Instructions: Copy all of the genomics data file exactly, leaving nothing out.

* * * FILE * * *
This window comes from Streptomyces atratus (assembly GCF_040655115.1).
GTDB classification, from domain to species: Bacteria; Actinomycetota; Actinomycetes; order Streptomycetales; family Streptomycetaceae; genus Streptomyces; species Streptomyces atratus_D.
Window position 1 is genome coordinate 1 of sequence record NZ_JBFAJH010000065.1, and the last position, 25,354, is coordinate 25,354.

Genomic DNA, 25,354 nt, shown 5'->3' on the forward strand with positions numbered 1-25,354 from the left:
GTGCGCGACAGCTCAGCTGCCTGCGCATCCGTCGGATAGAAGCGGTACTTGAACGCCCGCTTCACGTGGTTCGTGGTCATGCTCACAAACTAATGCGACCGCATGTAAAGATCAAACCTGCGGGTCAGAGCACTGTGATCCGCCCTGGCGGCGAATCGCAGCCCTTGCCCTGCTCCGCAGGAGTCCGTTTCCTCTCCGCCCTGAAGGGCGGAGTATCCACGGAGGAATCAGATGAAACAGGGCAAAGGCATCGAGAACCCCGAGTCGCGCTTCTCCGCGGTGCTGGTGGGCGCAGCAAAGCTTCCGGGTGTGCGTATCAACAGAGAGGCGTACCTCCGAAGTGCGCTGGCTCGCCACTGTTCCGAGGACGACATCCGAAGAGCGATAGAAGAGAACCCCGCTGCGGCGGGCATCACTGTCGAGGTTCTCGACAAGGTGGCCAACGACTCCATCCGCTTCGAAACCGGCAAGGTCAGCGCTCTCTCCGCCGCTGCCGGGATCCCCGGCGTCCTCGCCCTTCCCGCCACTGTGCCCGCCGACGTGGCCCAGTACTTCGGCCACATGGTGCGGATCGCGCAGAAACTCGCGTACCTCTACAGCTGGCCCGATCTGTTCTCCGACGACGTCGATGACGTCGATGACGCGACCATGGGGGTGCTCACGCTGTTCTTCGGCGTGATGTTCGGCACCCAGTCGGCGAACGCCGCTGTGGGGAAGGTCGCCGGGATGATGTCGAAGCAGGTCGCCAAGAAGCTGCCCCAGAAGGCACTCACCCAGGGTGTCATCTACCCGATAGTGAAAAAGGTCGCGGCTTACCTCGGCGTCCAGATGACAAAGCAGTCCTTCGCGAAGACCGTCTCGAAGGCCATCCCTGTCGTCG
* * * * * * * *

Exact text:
This window comes from Streptomyces atratus (assembly GCF_040655115.1).
GTDB classification, from domain to species: Bacteria; Actinomycetota; Actinomycetes; order Streptomycetales; family Streptomycetaceae; genus Streptomyces; species Streptomyces atratus_D.
Window position 1 is genome coordinate 1 of sequence record NZ_JBFAJH010000065.1, and the last position, 25,354, is coordinate 25,354.

Genomic DNA, 25,354 nt, shown 5'->3' on the forward strand with positions numbered 1-25,354 from the left:
GTGCGCGACAGCTCAGCTGCCTGCGCATCCGTCGGATAGAAGCGGTACTTGAACGCCCGCTTCACGTGGTTCGTGGTCATGCTCACAAACTAATGCGACCGCATGTAAAGATCAAACCTGCGGGTCAGAGCACTGTGATCCGCCCTGGCGGCGAATCGCAGCCCTTGCCCTGCTCCGCAGGAGTCCGTTTCCTCTCCGCCCTGAAGGGCGGAGTATCCACGGAGGAATCAGATGAAACAGGGCAAAGGCATCGAGAACCCCGAGTCGCGCTTCTCCGCGGTGCTGGTGGGCGCAGCAAAGCTTCCGGGTGTGCGTATCAACAGAGAGGCGTACCTCCGAAGTGCGCTGGCTCGCCACTGTTCCGAGGACGACATCCGAAGAGCGATAGAAGAGAACCCCGCTGCGGCGGGCATCACTGTCGAGGTTCTCGACAAGGTGGCCAACGACTCCATCCGCTTCGAAACCGGCAAGGTCAGCGCTCTCTCCGCCGCTGCCGGGATCCCCGGCGTCCTCGCCCTTCCCGCCACTGTGCCCGCCGACGTGGCCCAGTACTTCGGCCACATGGTGCGGATCGCGCAGAAACTCGCGTACCTCTACAGCTGGCCCGATCTGTTCTCCGACGACGTCGATGACGTCGATGACGCGACCATGGGGGTGCTCACGCTGTTCTTCGGCGTGATGTTCGGCACCCAGTCGGCGAACGCCGCTGTGGGGAAGGTCGCCGGGATGATGTCGAAGCAGGTCGCCAAGAAGCTGCCCCAGAAGGCACTCACCCAGGGTGTCATCTACCCGATAGTGAAAAAGGTCGCGGCTTACCTCGGCGTCCAGATGACAAAGCAGTCCTTCGCGAAGACCGTCTCGAAGGCCATCCCTGTCGTCG